Rediscovering The Pool

Yesterday afternoon, following an optometrist's appointment (of which much more anon) I was wandering the mall and feeling a bit low, so I decided to buy myself a little something to cheer myself up. I looked at some DVDs and clothes, but nothing really tickled me. Then as I was walking past the book shop I saw Lisey's Story, the new novel from Stephen King, on display. I hadn't even heard of it and certainly hadn't intended to buy it, but next thing I knew I'd handed over the money and was heading home with a carrier bag in my hand.

As I've mentioned here before, I don't really read novels. I do have several fiction works which I re-read and enjoy very much; 1984, Pride and Prejudice, The House Of The Spirits...but when it comes to how long it's been since I sat down with a new novel to read, we're counting in years, not months.

Anyway, I settled in with my new purchase. I was a little apprehensive reading the plot summary - it sounded, to be honest, like another Bag of Bones but with the genders reversed. (It also sounds worryingly like King was "writing for women" - and I'll only assume that he isn't, because a writer with his sales must know the market better than that).

Then once I got a few pages in, I was hooked. It may have had something to do with the fact that in the opening scenes of the book, it's extremely hot and muggy - and so it was here, yesterday afternoon. Nonetheless, something took over me - the gotta of a good novel. It's different from reading non-fiction. I read non-fiction because I love it, I want to know more of the world and how it and people work - but let's face it, you always know how it ends, no matter how well it's written or how avidly you turn the pages. And there's more to it than that - not only do I want to find out how it ends, I'm enjoying the journey it's taking me on to get there. I read and read last night, barely glancing at the TV (I always have it on at night, if quietly - it's too creepy in my house otherwise), until I started nodding off as "Up-Late" came on. Then this morning, I even got up early to read some more, cursing when I came time to leave for work (sadly, the book is too large to fit in my laptop bag). I can't wait till I get home tonight and can pick up where I left off.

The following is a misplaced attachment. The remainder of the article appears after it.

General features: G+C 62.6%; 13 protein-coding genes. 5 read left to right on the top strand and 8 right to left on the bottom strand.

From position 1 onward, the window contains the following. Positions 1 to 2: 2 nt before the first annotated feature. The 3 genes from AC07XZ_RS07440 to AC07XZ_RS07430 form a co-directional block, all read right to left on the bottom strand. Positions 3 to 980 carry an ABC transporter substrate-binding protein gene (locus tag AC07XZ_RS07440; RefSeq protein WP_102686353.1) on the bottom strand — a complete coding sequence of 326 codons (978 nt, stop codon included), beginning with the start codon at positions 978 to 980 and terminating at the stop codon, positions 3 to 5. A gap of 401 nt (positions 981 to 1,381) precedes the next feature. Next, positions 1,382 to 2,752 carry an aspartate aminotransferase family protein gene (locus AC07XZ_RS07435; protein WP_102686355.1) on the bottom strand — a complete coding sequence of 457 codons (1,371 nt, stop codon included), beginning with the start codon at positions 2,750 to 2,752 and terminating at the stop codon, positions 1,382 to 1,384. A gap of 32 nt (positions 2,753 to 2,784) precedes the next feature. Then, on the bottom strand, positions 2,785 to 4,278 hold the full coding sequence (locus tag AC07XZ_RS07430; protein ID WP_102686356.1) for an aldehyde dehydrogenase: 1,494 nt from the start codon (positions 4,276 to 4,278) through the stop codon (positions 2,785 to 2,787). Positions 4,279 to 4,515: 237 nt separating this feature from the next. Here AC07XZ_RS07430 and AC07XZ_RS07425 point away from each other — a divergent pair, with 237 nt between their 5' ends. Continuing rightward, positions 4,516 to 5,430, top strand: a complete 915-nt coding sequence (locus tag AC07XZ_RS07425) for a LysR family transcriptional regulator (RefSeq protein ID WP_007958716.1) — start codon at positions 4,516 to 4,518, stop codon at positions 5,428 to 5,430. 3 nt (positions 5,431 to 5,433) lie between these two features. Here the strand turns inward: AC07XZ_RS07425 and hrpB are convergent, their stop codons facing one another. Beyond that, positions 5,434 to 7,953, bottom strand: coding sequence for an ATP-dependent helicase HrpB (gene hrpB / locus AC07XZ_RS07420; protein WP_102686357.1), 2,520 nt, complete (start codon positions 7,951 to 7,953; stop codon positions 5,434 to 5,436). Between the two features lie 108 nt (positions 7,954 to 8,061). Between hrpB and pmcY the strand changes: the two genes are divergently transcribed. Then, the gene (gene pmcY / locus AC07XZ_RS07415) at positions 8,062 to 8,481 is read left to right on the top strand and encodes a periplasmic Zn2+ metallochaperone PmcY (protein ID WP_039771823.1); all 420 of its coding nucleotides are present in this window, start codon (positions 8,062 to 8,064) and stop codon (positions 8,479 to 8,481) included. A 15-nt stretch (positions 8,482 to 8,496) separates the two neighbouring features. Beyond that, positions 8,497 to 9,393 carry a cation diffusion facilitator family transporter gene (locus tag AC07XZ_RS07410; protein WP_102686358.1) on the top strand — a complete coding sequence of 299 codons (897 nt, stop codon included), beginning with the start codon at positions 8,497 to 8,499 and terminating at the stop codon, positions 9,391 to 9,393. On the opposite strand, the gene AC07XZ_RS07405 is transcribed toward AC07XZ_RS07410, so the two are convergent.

How did I ever let this go? I must confess, I've actually held novels, and the people who read them, in a sort of low-level contempt - what good are they? What can you learn from them? Now I see it's not always about what you learn, that reading can be the simple pleasure of a journey somewhere magical, to the pool of words. And that can be a lesson in itself.
One thing's for sure: I'm definitley going to do this more often from now on.


  1. Sounds like an interesting book :)
    I might check it out myself! I haven't read a good book in a long, long time.

  2. Well, for some reason (they don't normally discount new books) it's at Angus&Robertson for $25 - $15 less than RRP.

    (Still, I hate that there's only one bookstore at that mall now - you know the one I mean)

  3. This coming from someone who used continually read "V C Andrews" or something. Geez.

  4. BSE - because in those days, conversation with you was all the intellectual stimulation I could handle :P

  5. Haha, nice try.

    Before you slam the novel as an idle or unproductive form of literature, look at the role the novel has played historically. Nobody will argue that Candide is merely a diversion.

  6. I didn't slam it...that was the point of the post.

    Which has had more effect on civilized culture, after all: Crime and Punishment, or Why Men Don't Listen and Women Can't Read Maps?


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